Maple tree bark

Asked April 13, 2020, 3:56 PM EDT

I have four silver maple trees in our back yard that have developed scaling bark. The squirrels have been taking off this bark as they run up and down the trees and it appears they are licking sap as well in exposed areas. Will the removal of this layer of bark cause the trees to die??? Thank you Gary

Kanabec County Minnesota

1 Response

Thanks for your question. I understand the concern in seeing bark fall off and leaking sap underneath—whether it’s harmful to the long-term survival of your trees depends on why the bark is falling off.

Best case scenario, it could be relatively benign. It’s normal for older silver maples to develop scales and plates in their bark (see photo below from the Ohio DNR website) and for bark to shed from time to time as the tree is growing. Around this time of year, sap is flowing throughout the tree due to the swings in daytime vs night-time temperatures. If the layers underneath the top-layer of wood are growing faster than the top layers, this may cause some of this flowing sap to leak, which might be what you’re seeing.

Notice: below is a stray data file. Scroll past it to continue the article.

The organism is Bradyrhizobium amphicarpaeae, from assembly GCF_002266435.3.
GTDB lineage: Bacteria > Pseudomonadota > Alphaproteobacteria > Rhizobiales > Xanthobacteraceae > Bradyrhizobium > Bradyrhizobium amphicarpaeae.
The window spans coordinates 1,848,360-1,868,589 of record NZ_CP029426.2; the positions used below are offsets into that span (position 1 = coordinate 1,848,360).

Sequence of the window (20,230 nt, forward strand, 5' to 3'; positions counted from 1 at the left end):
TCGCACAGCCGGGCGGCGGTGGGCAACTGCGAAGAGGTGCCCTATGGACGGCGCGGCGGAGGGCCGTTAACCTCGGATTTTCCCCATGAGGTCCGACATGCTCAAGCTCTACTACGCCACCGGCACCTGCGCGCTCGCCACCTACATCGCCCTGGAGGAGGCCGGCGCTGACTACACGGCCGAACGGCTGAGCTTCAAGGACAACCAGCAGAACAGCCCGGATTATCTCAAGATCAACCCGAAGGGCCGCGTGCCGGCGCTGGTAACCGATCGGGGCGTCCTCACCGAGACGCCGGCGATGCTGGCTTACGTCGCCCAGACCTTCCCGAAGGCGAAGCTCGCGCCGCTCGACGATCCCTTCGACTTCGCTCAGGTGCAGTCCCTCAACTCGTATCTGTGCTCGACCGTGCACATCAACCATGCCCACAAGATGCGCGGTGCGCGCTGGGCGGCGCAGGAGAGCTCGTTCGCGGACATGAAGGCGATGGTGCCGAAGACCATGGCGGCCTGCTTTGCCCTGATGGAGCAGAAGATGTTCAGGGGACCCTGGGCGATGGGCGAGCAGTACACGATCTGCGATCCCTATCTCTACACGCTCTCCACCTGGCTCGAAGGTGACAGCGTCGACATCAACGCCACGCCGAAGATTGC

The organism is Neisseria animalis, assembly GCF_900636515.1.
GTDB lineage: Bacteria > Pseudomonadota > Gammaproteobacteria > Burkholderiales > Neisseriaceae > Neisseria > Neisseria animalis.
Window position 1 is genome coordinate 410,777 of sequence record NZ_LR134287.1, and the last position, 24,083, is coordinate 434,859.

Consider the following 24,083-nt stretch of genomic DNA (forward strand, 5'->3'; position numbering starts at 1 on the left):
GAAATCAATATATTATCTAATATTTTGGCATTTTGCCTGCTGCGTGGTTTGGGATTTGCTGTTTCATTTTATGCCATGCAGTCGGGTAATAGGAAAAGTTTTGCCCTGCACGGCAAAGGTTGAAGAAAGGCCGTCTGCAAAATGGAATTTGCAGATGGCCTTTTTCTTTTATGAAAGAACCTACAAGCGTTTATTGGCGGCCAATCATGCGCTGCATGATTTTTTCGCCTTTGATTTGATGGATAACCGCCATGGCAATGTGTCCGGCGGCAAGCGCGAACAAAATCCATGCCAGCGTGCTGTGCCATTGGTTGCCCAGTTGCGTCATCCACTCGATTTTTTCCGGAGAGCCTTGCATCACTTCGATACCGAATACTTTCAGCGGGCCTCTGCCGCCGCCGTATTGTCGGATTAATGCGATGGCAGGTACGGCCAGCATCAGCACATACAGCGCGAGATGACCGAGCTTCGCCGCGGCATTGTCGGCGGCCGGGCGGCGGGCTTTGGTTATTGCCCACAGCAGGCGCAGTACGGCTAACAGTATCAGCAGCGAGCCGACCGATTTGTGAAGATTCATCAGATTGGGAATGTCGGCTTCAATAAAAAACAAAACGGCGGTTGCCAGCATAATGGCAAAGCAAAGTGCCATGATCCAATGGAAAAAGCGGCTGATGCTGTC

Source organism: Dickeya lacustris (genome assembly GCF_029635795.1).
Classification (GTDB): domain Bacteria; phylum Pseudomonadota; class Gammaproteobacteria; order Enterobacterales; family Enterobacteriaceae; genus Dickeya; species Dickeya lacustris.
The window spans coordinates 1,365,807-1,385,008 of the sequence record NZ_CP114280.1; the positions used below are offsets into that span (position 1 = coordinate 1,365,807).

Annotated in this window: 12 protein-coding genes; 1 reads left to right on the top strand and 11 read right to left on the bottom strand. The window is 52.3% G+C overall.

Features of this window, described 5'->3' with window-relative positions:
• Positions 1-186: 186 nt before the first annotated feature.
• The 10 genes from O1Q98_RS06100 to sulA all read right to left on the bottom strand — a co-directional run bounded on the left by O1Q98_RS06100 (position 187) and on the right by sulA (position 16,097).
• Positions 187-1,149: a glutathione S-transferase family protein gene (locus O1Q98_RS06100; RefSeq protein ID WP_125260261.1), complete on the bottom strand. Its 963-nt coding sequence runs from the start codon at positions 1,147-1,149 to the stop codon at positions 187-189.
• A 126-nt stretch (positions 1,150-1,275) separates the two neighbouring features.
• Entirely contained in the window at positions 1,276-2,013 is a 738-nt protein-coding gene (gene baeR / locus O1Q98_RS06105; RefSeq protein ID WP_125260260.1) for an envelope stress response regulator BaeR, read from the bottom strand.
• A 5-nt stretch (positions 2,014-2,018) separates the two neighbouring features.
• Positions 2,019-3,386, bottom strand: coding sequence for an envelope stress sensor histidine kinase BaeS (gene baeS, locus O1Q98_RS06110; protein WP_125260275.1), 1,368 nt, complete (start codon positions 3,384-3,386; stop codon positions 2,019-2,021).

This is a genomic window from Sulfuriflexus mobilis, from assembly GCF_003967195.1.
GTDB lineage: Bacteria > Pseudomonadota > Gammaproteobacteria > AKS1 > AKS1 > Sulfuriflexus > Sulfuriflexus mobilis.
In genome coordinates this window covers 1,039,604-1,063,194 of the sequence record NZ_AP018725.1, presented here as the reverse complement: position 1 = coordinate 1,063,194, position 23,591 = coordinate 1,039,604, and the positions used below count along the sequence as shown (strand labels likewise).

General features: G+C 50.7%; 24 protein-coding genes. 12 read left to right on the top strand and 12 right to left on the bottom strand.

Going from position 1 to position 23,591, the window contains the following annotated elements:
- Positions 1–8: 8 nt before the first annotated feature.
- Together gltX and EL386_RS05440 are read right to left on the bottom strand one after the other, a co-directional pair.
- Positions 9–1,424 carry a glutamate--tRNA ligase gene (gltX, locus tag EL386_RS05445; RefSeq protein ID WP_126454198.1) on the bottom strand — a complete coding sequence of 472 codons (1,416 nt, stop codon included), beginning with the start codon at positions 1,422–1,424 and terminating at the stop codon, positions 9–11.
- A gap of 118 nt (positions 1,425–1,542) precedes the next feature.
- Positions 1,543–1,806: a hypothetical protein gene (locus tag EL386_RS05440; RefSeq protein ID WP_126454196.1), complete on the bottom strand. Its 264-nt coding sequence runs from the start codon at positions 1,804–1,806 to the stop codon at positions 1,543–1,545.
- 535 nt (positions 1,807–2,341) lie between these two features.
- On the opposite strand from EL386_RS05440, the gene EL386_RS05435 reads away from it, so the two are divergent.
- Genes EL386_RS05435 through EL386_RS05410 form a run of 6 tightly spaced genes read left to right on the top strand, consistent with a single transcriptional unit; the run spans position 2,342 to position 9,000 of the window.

Silver maples are also very prone to storm damage and weather stress, however (especially with that last late frost and the major swings in temperature we’ve been seeing this spring). If the tree appears to be otherwise healthy, to help, you could try adding mulch around the tree (no deeper than 3 inches and not within 6 inches of the base of the tree to prevent moisture damage) and watering it if the soil is dry to hydrate the tree.

But if it’s showing other signs of stress or damage, such as cankers, dead branches, fungus, other abnormalities in the bark, large amounts of sap leakage, or large amounts of exposed areas on the trunk, I would recommend contacting a professional arborist to come take a look—they’ll be able to help you further diagnose the problem and make recommendations on the best course of action. Here is a link with information on how to go about finding and hiring a tree care professional:

https://extension.umn.edu/planting-and-growing-guides/how-hire-tree-care-professional